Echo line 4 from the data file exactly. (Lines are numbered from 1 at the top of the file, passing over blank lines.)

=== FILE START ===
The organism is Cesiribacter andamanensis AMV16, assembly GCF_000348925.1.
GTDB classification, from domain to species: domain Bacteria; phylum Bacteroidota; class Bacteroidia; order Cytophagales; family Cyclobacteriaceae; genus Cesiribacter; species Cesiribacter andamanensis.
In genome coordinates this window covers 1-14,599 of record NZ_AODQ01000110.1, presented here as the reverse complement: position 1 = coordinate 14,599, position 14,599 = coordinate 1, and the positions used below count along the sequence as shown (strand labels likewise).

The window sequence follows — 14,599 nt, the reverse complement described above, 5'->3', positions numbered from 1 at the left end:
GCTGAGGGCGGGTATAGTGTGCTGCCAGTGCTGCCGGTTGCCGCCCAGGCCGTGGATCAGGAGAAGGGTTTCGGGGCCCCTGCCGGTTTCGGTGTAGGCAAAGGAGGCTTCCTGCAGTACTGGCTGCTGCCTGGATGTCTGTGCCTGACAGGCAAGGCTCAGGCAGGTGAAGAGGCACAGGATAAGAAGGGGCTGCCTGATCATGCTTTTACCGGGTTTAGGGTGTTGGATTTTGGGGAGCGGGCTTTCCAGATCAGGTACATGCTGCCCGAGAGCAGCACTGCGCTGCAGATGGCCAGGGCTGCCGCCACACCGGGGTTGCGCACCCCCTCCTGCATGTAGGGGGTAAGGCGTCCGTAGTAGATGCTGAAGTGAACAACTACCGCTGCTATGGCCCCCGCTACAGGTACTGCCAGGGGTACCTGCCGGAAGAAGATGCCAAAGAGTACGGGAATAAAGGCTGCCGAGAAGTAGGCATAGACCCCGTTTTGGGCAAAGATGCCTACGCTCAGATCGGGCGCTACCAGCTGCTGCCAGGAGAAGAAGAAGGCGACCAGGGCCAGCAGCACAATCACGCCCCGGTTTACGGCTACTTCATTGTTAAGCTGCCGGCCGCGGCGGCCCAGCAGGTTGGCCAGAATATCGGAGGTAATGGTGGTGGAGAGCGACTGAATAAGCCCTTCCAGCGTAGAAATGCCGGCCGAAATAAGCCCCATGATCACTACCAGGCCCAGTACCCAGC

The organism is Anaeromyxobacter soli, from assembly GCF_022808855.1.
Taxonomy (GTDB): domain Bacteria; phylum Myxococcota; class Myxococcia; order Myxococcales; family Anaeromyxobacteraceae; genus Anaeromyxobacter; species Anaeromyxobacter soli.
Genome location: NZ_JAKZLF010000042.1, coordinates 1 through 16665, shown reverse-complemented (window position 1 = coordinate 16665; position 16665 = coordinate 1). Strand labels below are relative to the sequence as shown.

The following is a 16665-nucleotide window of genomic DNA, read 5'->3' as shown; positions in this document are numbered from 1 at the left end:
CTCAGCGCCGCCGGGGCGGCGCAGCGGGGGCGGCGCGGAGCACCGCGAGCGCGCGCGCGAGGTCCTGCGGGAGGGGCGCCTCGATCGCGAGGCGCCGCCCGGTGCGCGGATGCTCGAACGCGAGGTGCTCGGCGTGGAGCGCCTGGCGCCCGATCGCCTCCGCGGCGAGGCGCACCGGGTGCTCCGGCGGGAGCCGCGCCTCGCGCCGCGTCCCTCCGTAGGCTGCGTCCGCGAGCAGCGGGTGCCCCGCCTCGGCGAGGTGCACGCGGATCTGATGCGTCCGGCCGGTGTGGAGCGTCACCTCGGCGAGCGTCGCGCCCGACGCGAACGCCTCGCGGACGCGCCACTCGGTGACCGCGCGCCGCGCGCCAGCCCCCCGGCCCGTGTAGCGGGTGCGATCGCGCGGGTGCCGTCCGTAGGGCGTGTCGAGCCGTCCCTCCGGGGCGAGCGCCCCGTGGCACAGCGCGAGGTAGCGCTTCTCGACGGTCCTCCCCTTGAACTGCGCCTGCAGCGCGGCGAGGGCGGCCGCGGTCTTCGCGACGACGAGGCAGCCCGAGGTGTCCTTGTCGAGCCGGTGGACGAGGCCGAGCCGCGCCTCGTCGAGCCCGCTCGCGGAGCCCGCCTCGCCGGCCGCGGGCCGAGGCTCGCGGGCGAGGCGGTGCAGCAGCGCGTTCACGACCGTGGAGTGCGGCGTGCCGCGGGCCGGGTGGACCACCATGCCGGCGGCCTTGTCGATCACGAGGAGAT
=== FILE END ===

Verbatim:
The window sequence follows — 14,599 nt, the reverse complement described above, 5'->3', positions numbered from 1 at the left end: